The can-do club that helped create a charity wing at DeLand’s hospital, varnished schoolroom floors and landscaped schools because no one else would, lobbied DeLand city government for municipal garbage pickup, wrapped bandages for soldiers and raised thousands of dollars for scholarships finally could not carry on, defeated by a changing society and a shrinking membership.  

DeLand’s Woman’s Club got its start at a meeting of 30 women on the Stetson University campus in March 1906. It was formed as a branch of the national organization that had been founded in Boston in 1871 by a newspaper woman after she was denied entrance to an all-male Press Club event.

DeLand Mayor Bob Apgar spoke at the luncheon. He called the 112-year-old club “a shining example of leadership” and said the DeLand Woman’s Club’s accomplishments have had immeasurable positive effects on the community.

In 1988, in its 82nd year, the Woman’s Club of DeLand was 158 members strong. That year, the club received 23 awards from the national Woman’s Club for projects that included the Special Olympics, Evergreen Day School, The Neighborhood Center of West Volusia and Friends of the DeLand Library. 

The busy and active club began making contributions to Hacienda Girls Ranch in Melbourne and supplied judges for the Volusia County Spelling Bee and Science Fair.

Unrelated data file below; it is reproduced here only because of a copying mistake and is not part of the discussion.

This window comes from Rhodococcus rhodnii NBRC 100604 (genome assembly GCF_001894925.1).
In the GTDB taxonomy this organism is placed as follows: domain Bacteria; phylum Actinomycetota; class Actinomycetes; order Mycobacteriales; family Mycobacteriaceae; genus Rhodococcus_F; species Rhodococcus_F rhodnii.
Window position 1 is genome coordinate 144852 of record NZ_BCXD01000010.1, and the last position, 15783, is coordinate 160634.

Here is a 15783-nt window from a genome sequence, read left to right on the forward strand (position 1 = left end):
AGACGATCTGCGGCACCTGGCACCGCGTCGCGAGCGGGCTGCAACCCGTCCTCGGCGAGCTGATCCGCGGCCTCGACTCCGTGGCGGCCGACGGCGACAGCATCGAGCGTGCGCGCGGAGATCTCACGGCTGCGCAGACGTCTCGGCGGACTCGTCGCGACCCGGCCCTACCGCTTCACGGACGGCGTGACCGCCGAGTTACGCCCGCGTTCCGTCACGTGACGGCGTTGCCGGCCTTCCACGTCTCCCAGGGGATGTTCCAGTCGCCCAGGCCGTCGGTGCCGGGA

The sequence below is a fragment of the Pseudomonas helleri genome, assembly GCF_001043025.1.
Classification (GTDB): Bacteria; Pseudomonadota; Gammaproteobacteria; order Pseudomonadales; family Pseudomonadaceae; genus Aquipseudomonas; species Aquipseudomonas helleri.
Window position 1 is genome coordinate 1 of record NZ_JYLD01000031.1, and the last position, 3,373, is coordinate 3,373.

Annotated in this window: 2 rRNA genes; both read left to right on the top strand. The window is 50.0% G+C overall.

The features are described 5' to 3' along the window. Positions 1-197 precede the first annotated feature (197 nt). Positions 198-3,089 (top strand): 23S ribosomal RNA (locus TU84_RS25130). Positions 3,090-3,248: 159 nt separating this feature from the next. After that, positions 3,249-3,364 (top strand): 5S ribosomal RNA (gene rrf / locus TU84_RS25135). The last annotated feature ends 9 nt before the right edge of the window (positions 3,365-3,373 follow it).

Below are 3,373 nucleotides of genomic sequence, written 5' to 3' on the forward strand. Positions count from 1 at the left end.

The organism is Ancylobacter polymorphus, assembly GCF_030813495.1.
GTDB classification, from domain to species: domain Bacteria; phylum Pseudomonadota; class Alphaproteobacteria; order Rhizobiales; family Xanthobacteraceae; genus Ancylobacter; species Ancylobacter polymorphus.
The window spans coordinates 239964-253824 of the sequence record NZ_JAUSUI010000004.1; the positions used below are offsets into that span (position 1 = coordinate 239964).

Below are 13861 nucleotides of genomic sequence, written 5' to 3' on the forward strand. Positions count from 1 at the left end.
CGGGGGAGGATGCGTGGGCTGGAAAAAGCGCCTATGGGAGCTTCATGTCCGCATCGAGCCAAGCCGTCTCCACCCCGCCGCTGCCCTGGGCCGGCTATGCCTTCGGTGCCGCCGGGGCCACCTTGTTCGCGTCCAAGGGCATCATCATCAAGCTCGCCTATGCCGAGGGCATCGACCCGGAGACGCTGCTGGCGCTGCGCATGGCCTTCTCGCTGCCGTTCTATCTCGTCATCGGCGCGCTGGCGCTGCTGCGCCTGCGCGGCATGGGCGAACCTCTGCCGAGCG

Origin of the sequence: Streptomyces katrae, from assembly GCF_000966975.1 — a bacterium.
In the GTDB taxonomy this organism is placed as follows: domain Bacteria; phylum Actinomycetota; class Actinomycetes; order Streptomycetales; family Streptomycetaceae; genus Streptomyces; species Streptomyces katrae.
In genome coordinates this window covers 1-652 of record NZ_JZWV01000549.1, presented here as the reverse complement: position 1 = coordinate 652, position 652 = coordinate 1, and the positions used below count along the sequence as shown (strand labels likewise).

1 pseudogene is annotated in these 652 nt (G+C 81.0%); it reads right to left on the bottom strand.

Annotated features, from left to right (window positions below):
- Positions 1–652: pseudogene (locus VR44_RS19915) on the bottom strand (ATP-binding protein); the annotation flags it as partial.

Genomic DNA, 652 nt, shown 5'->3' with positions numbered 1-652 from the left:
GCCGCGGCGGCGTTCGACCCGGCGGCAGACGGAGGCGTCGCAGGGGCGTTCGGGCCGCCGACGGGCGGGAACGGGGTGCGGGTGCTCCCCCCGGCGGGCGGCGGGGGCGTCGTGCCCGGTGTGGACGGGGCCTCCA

But with more and more civic clubs going coed, and most women working outside the home, membership began declining.

In 2011, the Woman’s Club donated the clubhouse at 128 W. Michigan Ave. that it had built in the 1920s to Florida United Methodist Children’s Home.

The Children’s Home sold the building in 2014. It now has been fully restored as a residence and is currently occupied by its second private owner.

Despite losing the building, the Woman’s Club soldiered on. Luncheon meetings of the aging membership continued — held at nursing homes and assisted-living communities.

Still, fundraising fashion shows provided money for an annual scholarship to be given to a graduating senior, a member of the Woman’s Club-sponsored Juniorettes at DeLand High School.

But, finally, with a limited number of active members to engage in projects and provide funds to support General Federation of Woman’s Club projects, a tough decision had to be made.

“This decision closes the long and illustrious history of an organization whose sole purpose was to promote the social, cultural and spiritual life of its members while lending support to all civic efforts for the betterment of the community,” longtime club member Jeanette Basile read from a history of the club presented at the luncheon. 

“This was not a decision we took lightly, to end the club, and in fact, it’s painful,” the club’s final president, Carolyn Morrison, said. “But the members of many years, in their wisdom, realized there was no way to continue and voted to come to an end. Then, as of April 30, the end of our fiscal year, we closed.”

– Erika Webb, erika@beacononlinenews.com